After clashes in Turin at the start of last week, members of Italy's "pitchfork" movement promised to march on Rome to have their demands heard. The movement is essentially calling for massive government reforms. No one's clarified exactly what those reforms should be yet, but the point is that they should be massive. A crowd of around 3,000 people turned up in the city's Piazza del Popolo yesterday to sing the national anthem, display placards reading, "Italy is rising up" and shout stuff about the coalition government being "parasites", "criminals" and "thieves".
According to the movement's leaders, that 3,000 was supposed to be 15,000. But thanks to a split within ranks – moderate supporters staying away for fear of the event being hijacked by the far-right, neo-fascist groups who've tagged on to the pitchfork protests – the other 12,000 didn't show.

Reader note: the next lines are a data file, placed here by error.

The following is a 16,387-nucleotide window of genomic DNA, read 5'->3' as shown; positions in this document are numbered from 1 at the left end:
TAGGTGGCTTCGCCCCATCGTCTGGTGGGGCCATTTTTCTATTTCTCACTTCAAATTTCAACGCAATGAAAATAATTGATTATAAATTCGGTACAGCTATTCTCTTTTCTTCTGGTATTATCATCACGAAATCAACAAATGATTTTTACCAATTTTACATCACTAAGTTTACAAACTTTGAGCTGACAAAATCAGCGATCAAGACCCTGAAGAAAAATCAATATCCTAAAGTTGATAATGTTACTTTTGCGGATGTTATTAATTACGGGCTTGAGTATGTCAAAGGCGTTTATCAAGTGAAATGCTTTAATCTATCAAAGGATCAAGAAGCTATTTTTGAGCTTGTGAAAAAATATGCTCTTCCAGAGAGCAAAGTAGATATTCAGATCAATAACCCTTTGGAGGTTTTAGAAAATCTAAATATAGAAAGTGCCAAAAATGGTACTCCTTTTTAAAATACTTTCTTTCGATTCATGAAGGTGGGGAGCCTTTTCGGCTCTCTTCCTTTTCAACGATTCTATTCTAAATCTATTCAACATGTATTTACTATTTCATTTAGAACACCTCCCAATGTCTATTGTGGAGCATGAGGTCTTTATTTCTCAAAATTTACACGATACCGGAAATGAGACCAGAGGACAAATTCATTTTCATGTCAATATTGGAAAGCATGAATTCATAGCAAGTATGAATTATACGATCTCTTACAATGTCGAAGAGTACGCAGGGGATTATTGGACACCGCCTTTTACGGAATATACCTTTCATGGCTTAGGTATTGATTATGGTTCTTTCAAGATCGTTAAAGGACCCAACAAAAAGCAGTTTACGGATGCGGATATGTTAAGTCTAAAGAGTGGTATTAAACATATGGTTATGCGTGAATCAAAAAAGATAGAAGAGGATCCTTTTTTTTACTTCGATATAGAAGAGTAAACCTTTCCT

There were a few scuffles, including an Italian TV crew who had their equipment damaged while protesters shouted, "Journalist! Terrorists!" but nothing on the scale of what happened last week in Turin. Besides that, the rally was uneventful, despite the attendance of several hundred members of the far-right Casa Pound group, who have become violent at protests in the past.However, amid high unemployment and the growing feeling of inevitable social crisis, there are signs that the movement is beginning to worry those in the ruling coalition. Pietro Grasso – the speaker of the upper house of Parliament – warned that "those who seek to jump on the back of the protests" are playing "a dangerous game that runs the risk of blowing up an already critical situation".However, Cardinal Angelo Bagnasco – the head of Italy's Catholic Church – said: "Politicians should listen to the cry of pain from the street, an unease that is real in our society." And it's likely that they'll have to start listening, as pitchfork leaders have threatened further action over the next few days.Previously: People All Over Italy Are Angry at Their Government